Other information I learned about Vitamin D:

1) It protects against heart disease in general

I had no idea! Vitamin D deficiency is associated with high blood pressure, diabetes, and the “metabolic syndrome” (overweight + high cholesterol + high blood sugar + high blood pressure)

2) It protects against auto-immune disease

Vitamin D plays an important role in the functioning of the immune system; the best evidence in potentially preventing auto-immune conditions has been shown in Multiple Sclerosis and Type I Diabetes (which is an auto-immune condition, as compared to Type II Diabetes)

3) It decreases inflammation in the body

Inflammation is a key contributor to disease creation and aging in general.

4) It may reduce pain

People who suffer from pain in their bones and joints (and even those with fibromyalgia) have been found in studies to be deficient in Vitamin D.One study showed that if you took achy people from Norway and put them in sunny Israel, their pain decreased significantly and was tied to newly improved Vitamin D levels.

5) It may slow aging

In addition to being anti-inflammatory, some research has shown that Vitamin D helps promote longer telomeres (these are the tips of our genes – the shorter your telomeres the more your body has aged biologically, thankfully research now suggests that this "aging" can be reversible through diet and lifestyle changes, SO exciting!)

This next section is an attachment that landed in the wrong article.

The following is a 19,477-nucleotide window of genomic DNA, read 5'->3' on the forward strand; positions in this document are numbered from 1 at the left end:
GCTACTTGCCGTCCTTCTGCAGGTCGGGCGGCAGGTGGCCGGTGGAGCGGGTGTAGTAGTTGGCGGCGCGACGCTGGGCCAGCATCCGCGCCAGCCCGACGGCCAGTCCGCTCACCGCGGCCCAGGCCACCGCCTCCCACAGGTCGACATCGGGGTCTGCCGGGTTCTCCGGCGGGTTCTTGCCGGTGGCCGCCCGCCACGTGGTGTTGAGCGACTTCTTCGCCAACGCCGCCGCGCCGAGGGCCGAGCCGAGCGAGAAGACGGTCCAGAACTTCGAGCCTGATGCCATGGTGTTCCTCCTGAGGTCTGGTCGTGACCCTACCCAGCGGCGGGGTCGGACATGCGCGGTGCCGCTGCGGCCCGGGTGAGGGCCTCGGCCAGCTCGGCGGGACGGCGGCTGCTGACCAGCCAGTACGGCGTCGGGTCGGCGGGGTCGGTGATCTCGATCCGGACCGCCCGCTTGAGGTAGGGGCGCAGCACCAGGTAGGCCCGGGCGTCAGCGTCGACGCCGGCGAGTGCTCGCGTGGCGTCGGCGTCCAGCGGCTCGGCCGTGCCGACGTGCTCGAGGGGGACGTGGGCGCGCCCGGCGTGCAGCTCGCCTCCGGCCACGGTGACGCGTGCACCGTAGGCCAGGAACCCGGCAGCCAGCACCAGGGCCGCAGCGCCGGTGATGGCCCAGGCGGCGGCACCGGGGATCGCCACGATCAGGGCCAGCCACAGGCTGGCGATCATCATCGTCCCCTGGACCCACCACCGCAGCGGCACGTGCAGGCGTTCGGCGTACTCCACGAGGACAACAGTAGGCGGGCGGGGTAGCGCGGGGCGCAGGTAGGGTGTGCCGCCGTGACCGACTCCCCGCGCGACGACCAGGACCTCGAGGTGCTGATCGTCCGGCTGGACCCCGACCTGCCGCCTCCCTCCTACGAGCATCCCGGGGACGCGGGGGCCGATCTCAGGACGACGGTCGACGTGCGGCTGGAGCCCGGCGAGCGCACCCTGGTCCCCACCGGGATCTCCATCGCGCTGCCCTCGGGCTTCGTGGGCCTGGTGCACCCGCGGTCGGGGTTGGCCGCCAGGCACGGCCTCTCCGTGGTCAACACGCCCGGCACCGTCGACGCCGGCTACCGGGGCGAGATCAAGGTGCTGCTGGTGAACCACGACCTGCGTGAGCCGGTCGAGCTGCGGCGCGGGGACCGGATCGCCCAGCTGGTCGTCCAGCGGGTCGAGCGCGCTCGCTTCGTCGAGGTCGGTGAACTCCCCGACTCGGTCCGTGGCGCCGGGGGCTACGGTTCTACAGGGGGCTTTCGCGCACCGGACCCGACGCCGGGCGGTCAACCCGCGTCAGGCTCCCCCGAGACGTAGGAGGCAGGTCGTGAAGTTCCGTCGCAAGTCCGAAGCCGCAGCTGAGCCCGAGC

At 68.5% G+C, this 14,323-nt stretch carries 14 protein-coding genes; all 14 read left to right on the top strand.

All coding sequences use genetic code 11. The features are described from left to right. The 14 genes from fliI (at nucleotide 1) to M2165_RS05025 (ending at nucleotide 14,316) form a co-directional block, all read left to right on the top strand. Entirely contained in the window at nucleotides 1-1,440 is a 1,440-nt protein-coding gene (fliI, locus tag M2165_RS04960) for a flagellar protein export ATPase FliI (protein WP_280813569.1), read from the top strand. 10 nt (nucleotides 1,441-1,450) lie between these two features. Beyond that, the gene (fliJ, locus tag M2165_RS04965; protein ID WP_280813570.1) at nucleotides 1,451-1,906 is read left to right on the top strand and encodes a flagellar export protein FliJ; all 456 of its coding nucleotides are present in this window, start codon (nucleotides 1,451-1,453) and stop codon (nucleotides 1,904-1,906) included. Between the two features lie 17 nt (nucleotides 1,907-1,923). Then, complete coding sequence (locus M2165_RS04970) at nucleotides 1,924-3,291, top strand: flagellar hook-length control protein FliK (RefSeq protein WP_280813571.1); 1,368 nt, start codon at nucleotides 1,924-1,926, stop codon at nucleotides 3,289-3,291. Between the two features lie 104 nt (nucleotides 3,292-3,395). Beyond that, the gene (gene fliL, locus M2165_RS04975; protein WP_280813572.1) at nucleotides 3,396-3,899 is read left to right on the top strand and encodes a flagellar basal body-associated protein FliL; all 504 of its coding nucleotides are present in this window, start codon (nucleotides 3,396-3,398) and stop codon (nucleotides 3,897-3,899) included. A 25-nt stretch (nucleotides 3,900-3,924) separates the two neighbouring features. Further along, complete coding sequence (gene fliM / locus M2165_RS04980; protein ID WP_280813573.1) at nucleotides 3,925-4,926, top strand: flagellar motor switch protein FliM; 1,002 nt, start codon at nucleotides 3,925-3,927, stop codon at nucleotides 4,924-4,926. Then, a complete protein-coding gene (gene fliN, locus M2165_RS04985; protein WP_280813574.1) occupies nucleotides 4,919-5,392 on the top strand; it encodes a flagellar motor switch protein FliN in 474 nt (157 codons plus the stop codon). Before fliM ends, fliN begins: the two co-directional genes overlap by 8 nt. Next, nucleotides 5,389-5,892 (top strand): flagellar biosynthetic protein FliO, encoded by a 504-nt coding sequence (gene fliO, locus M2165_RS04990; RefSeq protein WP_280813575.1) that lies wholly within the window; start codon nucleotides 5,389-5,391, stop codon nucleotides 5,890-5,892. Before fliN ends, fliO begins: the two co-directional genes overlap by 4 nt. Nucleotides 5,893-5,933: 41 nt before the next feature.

6) It may help you lose weight faster

Research has shown that overweight people with higher vitamin D levels get better and quicker results when they follow a weight loss program. Supplementing participants with Vitamin D also resulted in better outcomes.

So how much do you need to take? This is where there’s tons of debate. First, ask your doctor if you can get your Vitamin D blood level measured, to find out where you are. There’s a very good chance you’re deficient if you don’t live in a hot, sunny region, especially if you wear lots of sunscreen when you go out (we may be reducing skin cancer rates by wearing sunscreen, but some experts are concerned that the decreased Vitamin D levels that result could become a significant issue if people aren’t supplementing).

If you’re deficient, then you clearly need to take more in. I learned from the brilliant Integrative Medicine guru Dr. Andrew Weil (see my article on 10 Awesome Health Tips I Learned from Dr. Weil ) that he takes 2000 IU a day. That said, he lives in Tuscon, Arizona, in the sunbelt.

Experts like Rothenberg recommend 5,000 – 10,000 IU a day “to get most people in the ideal range”. The upper limit recommended by the National Institutes of Health is 4000 IU , and since I spend too much time in rainy northern Vancouver, that’s what I take. In any case, it’s good to talk to your doctor as always.

Have you had your blood level done? How much do you take? Would love to hear your thoughts (and will answer your questions) in the comment section below.